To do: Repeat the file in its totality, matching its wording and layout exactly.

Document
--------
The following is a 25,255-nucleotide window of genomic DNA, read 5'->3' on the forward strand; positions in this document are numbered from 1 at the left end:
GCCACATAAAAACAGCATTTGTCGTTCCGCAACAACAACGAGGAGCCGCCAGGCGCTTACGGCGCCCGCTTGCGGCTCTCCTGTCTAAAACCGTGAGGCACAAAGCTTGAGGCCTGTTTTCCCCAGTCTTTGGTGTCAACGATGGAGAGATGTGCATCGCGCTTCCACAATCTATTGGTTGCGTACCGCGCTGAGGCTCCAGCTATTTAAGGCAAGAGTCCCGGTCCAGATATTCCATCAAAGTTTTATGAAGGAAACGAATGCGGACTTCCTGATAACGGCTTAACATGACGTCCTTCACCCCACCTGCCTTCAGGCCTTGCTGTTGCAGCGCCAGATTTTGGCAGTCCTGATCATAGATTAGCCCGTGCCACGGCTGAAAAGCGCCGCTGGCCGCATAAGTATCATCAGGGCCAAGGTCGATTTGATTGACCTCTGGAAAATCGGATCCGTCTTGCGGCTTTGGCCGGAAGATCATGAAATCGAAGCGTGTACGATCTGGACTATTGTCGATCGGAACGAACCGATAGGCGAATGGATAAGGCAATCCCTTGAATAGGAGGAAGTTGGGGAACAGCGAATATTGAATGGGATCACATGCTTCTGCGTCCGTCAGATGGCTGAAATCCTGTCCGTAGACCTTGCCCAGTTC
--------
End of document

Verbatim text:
The following is a 25,255-nucleotide window of genomic DNA, read 5'->3' on the forward strand; positions in this document are numbered from 1 at the left end:
GCCACATAAAAACAGCATTTGTCGTTCCGCAACAACAACGAGGAGCCGCCAGGCGCTTACGGCGCCCGCTTGCGGCTCTCCTGTCTAAAACCGTGAGGCACAAAGCTTGAGGCCTGTTTTCCCCAGTCTTTGGTGTCAACGATGGAGAGATGTGCATCGCGCTTCCACAATCTATTGGTTGCGTACCGCGCTGAGGCTCCAGCTATTTAAGGCAAGAGTCCCGGTCCAGATATTCCATCAAAGTTTTATGAAGGAAACGAATGCGGACTTCCTGATAACGGCTTAACATGACGTCCTTCACCCCACCTGCCTTCAGGCCTTGCTGTTGCAGCGCCAGATTTTGGCAGTCCTGATCATAGATTAGCCCGTGCCACGGCTGAAAAGCGCCGCTGGCCGCATAAGTATCATCAGGGCCAAGGTCGATTTGATTGACCTCTGGAAAATCGGATCCGTCTTGCGGCTTTGGCCGGAAGATCATGAAATCGAAGCGTGTACGATCTGGACTATTGTCGATCGGAACGAACCGATAGGCGAATGGATAAGGCAATCCCTTGAATAGGAGGAAGTTGGGGAACAGCGAATATTGAATGGGATCACATGCTTCTGCGTCCGTCAGATGGCTGAAATCCTGTCCGTAGACCTTGCCCAGTTC